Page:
Flipping through flowers
Wednesday, January 11, 2006
One of my favorite things to do on a cold and blustery winter Sunday afternoon is to light a fire in the fireplace, make a nest in my lounge chair, turn off the radio and TV, and look through the most current seed catalogs that have just come through the mail.
Unfortunately the weathermen have not produced that cold and blustery Sunday afternoon, so I guess I'll just have to think it is cold outside. I'm still going to look through those new seed catalogs.
I go through the catalogs for several reasons. First, I look for the number of days from planting to maturity. Gardeners usually just ask, "How many days is a particular variety?" By knowing the number of days, you can plan the order in which you will plant the different varieties.
For example, you may plant a short-day corn variety and long-day variety on the same spring day. At maturity you will be able to pick the early variety first, and then the other variety about one to two weeks later.
The number of days from planting to maturity will tell you when to plant pumpkins so that they are ready to harvest around Halloween. The number of days will also tell you how late you can plant a bean variety in your fall garden.
Look for such information as size of the mature vegetable. You may like a tomato that will cover a hamburger bun, or you may want a small cherry size tomato for your salad.
Variety information about disease resistance is very important in the Southeast Missouri. Because of our warm summers with high humidity, the disease pressure on plants is extremely high. Look for varieties that resist the diseases commonly found in our area.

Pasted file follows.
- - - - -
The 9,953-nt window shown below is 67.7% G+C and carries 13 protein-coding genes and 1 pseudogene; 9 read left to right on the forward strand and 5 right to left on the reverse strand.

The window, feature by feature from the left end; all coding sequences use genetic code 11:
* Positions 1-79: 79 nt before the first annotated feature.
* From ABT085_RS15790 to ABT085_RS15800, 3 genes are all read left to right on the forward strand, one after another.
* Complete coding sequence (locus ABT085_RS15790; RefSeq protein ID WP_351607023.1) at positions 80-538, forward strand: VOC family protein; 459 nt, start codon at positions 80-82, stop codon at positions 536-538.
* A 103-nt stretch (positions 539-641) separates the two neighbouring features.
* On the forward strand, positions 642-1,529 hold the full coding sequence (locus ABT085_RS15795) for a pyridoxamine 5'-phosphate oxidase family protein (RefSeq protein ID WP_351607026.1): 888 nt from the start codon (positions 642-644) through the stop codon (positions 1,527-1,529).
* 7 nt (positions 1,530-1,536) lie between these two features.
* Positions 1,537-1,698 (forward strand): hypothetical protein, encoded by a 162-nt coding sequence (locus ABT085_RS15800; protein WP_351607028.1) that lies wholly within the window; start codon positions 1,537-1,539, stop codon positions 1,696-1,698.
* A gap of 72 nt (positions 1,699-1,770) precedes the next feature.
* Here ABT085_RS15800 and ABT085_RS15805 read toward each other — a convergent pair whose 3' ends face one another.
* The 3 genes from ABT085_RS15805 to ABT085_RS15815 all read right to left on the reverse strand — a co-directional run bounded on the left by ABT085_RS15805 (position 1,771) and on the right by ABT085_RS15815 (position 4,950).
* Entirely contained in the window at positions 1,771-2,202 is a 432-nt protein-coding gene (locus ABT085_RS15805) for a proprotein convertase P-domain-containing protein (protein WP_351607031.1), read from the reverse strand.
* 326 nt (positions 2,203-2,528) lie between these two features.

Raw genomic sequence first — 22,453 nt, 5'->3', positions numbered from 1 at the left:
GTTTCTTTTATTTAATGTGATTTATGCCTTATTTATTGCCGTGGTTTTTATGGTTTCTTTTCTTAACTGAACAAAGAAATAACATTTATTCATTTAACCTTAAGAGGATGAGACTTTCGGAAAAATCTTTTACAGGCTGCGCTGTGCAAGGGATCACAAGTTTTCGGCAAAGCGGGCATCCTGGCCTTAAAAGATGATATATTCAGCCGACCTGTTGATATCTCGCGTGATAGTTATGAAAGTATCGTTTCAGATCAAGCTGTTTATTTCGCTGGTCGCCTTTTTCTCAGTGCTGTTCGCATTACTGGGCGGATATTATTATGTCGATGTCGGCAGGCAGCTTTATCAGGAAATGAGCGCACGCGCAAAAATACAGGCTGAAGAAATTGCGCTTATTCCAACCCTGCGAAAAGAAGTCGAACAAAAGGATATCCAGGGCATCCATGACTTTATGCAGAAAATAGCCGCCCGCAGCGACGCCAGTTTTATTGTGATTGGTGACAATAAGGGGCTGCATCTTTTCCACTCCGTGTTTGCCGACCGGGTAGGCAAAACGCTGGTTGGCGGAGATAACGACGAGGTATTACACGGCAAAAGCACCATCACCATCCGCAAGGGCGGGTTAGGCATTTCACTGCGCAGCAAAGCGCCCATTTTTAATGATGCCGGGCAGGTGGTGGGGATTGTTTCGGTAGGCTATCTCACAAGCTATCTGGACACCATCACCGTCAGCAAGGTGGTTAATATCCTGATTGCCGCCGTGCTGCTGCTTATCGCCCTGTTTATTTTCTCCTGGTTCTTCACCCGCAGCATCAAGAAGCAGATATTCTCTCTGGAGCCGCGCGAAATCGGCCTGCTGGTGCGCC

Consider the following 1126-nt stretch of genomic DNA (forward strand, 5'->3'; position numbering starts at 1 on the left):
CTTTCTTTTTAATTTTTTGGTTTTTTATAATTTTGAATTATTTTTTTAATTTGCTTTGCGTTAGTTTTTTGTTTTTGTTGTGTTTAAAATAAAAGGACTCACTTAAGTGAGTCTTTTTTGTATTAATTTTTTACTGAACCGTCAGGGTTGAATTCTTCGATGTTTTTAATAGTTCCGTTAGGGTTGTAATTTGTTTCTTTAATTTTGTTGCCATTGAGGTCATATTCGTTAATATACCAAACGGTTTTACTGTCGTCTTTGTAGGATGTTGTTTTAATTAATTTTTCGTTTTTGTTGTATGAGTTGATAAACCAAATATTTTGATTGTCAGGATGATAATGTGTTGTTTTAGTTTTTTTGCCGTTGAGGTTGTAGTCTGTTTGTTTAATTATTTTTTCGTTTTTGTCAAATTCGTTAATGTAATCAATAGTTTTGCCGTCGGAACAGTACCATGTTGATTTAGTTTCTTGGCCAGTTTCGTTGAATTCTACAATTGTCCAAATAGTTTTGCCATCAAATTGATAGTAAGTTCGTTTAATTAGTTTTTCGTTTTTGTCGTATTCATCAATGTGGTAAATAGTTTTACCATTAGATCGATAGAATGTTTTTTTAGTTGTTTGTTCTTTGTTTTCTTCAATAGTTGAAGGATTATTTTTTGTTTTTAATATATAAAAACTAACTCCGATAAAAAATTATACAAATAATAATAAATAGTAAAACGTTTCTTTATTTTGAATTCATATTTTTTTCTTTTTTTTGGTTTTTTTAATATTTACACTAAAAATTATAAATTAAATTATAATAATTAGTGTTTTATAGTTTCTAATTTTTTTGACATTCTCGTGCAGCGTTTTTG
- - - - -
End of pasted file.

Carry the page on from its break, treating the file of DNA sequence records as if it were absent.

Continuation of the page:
Many gardeners like to store vegetables by canning or freezing. Others just simply like to eat vegetables right out of the garden. Quite often information in the seed catalogs will tell you which varieties store better than others.
I generally look at the above information first for those varieties that I am familiar with. I fill most of my garden area with these tried and true varieties because I know what to expect. But I also keep a little room for those new varieties. The seed catalogs tell me which ones may do well in my garden.
Don't forget about those tried and true varieties and go to a new variety altogether. Sometimes the new variety hype is just that: hype. They may not do well in your garden. If all you have planted is a new variety and it doesn't do well, then you are out of that particular vegetable for the growing season.
If you are not into vegetable gardening, don't quit reading. Many of today's catalogs also feature perennials, annuals and shrubs. There is a wealth of information that will help you choose which plants to use for sun-versus-shade or wet-versus-dry soils. You will also find out when and how long they bloom, what their bloom looks like and how tall they get.
Many of the seed catalogs also show tools and chemicals that make your gardening hobby easier. So take a look at them. You may find something that you just can't live without.
Quite often you will find a wealth of general gardening information in many catalogs. They tell you how to plant, when and how to prune, when to fertilize and with what.
I do have one word of caution for you when looking through seed and gardening catalogs. It is easy to become mesmerized by the information describing varieties and species in the catalog. Take the catalog to your local garden center and check with the folks there. Chances are they have some experience with most of the plants listed in the catalog. Their knowledge may save you from planting a species that just won't work in the heartland.
Since it is raining today, maybe I'll get a chance to look at the catalogs on my coffee table. I just hope that I don't nod off too soon while sitting in front of the fire.
Send your gardening and landscape questions to Paul Schnare at P.O. Box 699; Cape Girardeau, Mo. 63702-0699 or by e-mail to firstname.lastname@example.org.